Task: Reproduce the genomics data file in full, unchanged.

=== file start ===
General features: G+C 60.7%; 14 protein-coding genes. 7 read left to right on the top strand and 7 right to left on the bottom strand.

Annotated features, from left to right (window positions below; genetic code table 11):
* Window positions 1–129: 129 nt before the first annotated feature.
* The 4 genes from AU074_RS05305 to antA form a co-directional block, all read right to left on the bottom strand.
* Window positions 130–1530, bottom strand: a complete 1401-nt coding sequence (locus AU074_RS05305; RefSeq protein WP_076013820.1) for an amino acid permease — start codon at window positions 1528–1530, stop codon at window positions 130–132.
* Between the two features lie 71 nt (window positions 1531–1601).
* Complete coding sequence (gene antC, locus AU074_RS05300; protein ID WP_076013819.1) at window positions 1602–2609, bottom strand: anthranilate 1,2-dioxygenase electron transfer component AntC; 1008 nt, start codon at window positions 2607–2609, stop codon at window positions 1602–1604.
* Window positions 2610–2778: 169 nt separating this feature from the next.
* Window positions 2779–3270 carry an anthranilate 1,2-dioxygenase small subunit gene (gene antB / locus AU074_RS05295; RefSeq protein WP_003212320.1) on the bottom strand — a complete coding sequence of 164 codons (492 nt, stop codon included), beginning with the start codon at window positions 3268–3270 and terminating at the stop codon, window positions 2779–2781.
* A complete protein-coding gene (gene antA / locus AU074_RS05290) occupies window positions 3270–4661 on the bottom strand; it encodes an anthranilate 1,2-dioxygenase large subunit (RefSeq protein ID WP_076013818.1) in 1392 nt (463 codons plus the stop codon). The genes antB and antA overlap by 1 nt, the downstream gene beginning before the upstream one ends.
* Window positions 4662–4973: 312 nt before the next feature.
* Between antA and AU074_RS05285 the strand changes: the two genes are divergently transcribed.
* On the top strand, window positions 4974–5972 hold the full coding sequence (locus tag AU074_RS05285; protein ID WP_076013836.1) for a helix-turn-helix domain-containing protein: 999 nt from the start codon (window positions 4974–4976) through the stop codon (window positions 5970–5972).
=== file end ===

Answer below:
General features: G+C 60.7%; 14 protein-coding genes. 7 read left to right on the top strand and 7 right to left on the bottom strand.

Annotated features, from left to right (window positions below; genetic code table 11):
* Window positions 1–129: 129 nt before the first annotated feature.
* The 4 genes from AU074_RS05305 to antA form a co-directional block, all read right to left on the bottom strand.
* Window positions 130–1530, bottom strand: a complete 1401-nt coding sequence (locus AU074_RS05305; RefSeq protein WP_076013820.1) for an amino acid permease — start codon at window positions 1528–1530, stop codon at window positions 130–132.
* Between the two features lie 71 nt (window positions 1531–1601).
* Complete coding sequence (gene antC, locus AU074_RS05300; protein ID WP_076013819.1) at window positions 1602–2609, bottom strand: anthranilate 1,2-dioxygenase electron transfer component AntC; 1008 nt, start codon at window positions 2607–2609, stop codon at window positions 1602–1604.
* Window positions 2610–2778: 169 nt separating this feature from the next.
* Window positions 2779–3270 carry an anthranilate 1,2-dioxygenase small subunit gene (gene antB / locus AU074_RS05295; RefSeq protein WP_003212320.1) on the bottom strand — a complete coding sequence of 164 codons (492 nt, stop codon included), beginning with the start codon at window positions 3268–3270 and terminating at the stop codon, window positions 2779–2781.
* A complete protein-coding gene (gene antA / locus AU074_RS05290) occupies window positions 3270–4661 on the bottom strand; it encodes an anthranilate 1,2-dioxygenase large subunit (RefSeq protein ID WP_076013818.1) in 1392 nt (463 codons plus the stop codon). The genes antB and antA overlap by 1 nt, the downstream gene beginning before the upstream one ends.
* Window positions 4662–4973: 312 nt before the next feature.
* Between antA and AU074_RS05285 the strand changes: the two genes are divergently transcribed.
* On the top strand, window positions 4974–5972 hold the full coding sequence (locus tag AU074_RS05285; protein ID WP_076013836.1) for a helix-turn-helix domain-containing protein: 999 nt from the start codon (window positions 4974–4976) through the stop codon (window positions 5970–5972).